While these types of memorial events are widely supported, others prompt remembrance in a more unconventional way. In 2000, writer and actor Adam Kelly Morton debuted a one-person play called “The Anorak”—a ninety-minute monologue told from the perspective of Marc Lépine. Nearly every year since then, Morton transforms himself into a character that many, including the mother of Polytechnique survivor Anne-Marie Edward, find undeserving of centre stage. Morton says that his impetus for doing the show is to reinforce the public's memory of what happened and to give people insight into the social disaster that was the shooter. “This is my contribution to help avoid future tragedies,” he says.

Julie Michaud of Montreal’s Centre for Gender Advocacy says that for survivors, public remembrances can be both triggering and validating. While they incite difficult emotional responses, designating a moment or a space that’s unequivocally about denouncing the harm that was done and supporting the people who experienced it is important to healing. 

On a personal level, Gagnon sees the value in making good things come of his own harrowing situation, but he is disappointed by how far society has to go when it comes to changing the attitudes that lead to harm. Survivors Nathalie Provost and Heidi Rathjen have been outspoken about the necessity for a reassessment of laws and regulations surrounding gun control. Gagnon agrees, particularly since the Firearms Registry was abolished in April of 2012, and Bill C-42, legislation that will further weaken the state of gun control in Quebec, is being debated in the House of Commons.

When assessing the current state of violence against women in Canada, it’s difficult to draw up a number: many cases go unreported. Yet stories of Anita Sarkeesian and Gamergate, the Fappening, the Jian Ghomeshi scandal, the Highway of Tears and the Rehtaeh Parsons (#Youknowhername) inquiry are a clear indication that a culture of misogyny hasn’t been eradicated. It’s important to remember that a quarter-century after the Montreal Massacre, these issues are unresolved.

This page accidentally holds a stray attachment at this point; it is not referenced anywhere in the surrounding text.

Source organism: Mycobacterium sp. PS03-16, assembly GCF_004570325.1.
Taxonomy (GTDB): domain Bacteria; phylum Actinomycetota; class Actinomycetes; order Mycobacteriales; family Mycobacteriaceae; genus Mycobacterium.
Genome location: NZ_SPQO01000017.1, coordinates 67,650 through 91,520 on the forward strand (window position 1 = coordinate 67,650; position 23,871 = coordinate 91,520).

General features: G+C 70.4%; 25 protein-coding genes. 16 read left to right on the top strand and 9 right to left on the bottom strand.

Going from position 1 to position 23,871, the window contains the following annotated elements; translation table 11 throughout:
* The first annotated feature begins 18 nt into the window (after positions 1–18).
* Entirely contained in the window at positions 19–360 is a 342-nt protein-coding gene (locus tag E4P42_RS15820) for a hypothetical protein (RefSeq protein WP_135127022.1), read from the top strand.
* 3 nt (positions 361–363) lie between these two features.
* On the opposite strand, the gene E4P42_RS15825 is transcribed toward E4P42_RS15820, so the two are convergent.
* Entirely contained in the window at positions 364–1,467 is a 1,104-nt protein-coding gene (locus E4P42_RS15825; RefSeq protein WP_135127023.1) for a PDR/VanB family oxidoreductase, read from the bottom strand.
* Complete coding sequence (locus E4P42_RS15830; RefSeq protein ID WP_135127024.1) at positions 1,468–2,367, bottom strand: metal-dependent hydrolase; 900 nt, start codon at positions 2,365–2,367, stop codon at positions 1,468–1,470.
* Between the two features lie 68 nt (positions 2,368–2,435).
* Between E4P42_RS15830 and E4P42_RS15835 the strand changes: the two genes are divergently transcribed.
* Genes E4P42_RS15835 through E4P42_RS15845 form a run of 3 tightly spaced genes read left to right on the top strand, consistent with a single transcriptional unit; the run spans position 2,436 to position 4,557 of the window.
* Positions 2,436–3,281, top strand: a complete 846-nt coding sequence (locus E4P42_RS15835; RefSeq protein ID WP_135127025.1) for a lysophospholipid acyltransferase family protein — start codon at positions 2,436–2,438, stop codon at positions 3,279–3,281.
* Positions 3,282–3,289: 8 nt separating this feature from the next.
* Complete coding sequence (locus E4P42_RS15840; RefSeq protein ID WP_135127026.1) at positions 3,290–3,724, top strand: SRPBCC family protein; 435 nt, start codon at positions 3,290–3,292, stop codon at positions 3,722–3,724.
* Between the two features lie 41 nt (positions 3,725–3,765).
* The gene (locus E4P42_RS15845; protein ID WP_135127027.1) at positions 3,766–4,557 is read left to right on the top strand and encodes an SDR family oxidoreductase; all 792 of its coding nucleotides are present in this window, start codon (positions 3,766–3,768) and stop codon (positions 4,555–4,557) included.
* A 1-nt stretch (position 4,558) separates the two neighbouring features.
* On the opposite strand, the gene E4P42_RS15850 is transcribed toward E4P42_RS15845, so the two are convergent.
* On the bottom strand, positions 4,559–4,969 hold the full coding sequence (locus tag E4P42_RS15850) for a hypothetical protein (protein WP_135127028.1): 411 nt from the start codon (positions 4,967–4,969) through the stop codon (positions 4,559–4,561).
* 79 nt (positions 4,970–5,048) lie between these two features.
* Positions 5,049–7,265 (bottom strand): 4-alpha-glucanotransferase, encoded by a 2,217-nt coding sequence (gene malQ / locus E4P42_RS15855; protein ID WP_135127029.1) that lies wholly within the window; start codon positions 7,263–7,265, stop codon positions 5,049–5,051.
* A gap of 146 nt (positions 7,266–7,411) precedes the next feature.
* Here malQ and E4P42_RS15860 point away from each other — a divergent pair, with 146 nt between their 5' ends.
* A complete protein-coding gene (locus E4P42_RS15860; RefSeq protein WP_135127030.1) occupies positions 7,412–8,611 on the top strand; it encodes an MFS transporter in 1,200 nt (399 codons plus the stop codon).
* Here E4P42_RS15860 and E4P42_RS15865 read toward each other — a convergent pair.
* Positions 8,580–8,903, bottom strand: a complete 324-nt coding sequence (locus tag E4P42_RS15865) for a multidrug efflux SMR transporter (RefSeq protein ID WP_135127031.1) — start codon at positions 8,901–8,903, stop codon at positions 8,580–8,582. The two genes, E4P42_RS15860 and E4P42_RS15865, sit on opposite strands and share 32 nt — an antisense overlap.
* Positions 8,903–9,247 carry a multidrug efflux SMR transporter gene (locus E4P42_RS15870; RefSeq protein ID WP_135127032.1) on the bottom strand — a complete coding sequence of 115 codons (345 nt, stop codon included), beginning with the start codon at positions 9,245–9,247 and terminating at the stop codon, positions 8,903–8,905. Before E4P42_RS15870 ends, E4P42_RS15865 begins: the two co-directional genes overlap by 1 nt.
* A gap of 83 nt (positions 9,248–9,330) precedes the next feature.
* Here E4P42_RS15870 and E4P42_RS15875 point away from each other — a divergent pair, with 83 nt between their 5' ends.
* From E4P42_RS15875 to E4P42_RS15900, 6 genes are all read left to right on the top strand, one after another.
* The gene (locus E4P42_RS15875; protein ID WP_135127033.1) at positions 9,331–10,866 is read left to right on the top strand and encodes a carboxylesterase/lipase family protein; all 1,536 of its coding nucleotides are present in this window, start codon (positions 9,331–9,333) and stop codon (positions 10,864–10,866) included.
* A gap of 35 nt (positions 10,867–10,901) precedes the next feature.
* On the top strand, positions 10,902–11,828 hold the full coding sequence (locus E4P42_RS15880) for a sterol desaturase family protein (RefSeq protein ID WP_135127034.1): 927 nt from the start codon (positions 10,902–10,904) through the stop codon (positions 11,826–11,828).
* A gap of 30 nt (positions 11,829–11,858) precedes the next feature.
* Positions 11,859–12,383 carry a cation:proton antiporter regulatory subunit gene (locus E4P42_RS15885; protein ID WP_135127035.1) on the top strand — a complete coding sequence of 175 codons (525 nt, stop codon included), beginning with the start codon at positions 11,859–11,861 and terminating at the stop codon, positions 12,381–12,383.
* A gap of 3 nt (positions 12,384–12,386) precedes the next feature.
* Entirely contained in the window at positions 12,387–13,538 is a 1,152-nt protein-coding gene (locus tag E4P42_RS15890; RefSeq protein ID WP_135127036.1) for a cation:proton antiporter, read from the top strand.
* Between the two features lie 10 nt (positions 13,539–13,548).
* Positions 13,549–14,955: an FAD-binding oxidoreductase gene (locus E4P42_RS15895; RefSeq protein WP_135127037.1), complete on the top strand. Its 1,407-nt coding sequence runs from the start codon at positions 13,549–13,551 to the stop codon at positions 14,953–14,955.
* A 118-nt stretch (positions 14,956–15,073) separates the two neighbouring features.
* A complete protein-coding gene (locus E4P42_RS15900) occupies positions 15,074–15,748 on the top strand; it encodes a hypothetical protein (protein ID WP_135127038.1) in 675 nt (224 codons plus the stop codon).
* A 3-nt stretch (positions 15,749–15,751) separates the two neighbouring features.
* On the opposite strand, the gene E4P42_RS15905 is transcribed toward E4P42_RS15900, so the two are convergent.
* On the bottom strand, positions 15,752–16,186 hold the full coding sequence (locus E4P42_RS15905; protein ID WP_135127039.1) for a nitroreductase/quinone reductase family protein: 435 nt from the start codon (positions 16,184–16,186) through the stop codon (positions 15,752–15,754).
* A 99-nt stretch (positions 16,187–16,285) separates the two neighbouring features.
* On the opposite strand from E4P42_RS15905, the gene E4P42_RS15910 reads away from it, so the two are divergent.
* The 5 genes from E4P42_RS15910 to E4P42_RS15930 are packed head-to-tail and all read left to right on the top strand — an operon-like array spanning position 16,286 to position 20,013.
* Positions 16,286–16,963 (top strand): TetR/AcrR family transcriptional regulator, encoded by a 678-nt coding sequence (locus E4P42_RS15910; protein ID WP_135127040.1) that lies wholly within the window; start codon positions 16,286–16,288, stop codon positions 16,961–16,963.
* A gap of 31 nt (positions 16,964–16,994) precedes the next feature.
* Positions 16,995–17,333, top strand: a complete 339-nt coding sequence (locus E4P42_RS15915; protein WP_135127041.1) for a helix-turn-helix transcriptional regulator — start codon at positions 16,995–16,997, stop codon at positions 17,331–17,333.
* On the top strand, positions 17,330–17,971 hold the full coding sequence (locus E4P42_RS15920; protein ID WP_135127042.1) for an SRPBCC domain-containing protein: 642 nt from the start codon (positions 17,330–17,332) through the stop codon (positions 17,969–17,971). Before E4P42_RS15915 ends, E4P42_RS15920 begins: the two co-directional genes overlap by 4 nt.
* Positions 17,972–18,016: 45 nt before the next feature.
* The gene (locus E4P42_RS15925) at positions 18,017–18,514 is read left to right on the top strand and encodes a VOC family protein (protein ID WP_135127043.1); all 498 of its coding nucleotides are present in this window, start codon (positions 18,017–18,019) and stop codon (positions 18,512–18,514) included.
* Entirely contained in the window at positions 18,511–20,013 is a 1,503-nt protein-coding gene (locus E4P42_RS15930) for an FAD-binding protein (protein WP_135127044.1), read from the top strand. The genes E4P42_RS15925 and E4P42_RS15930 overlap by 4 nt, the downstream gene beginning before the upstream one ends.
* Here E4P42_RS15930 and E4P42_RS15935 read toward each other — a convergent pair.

As for building a stronger equality dialogue, Michaud emphasizes the urgency for better education. In her eyes, implementing a university, if not high school, curriculum that integrates gender, culture dynamics, sex and consent seems like a good starting point, although she doesn’t see any reason why those conversations shouldn’t happen with children at a younger age. Unfortunately, she still encounters many well-intentioned students who have distorted views on seemingly simple concepts like feminism and consent.

Clearly, this is a more complicated issue than just reserving a day in the year for remembrance.

During her 2009 talk at TedX Montreal, Nathalie Provost shared the phases of grief she passed through in getting back up from December 6, 1989. Among them were: prayer and mourning, forgiveness, recognition, rehabilitation and contribution. Provost showed slides coupled with images of one of her four kids. She ended her talk by saying that society could benefit by following similar steps to overcome cynicism, grief and injustice, and eventually build something better.

The anniversary of the L’École Polytechnique murders is a day that falls heavy in Montreal. For Gagnon, December 6 was once a time to gather his family and celebrate his parents’ wedding anniversary. But that changed twenty-five years ago. Gagnon remembers a day that held so much potential, just like the women who were murdered. Now, Gagnon devotes December 6 to quiet mourning, and feeling gratitude for all that he has. “Time has been the most powerful remedy,” he says. Unfortunately this doesn’t seem to hold true for the institutional issues that lead to violence against women.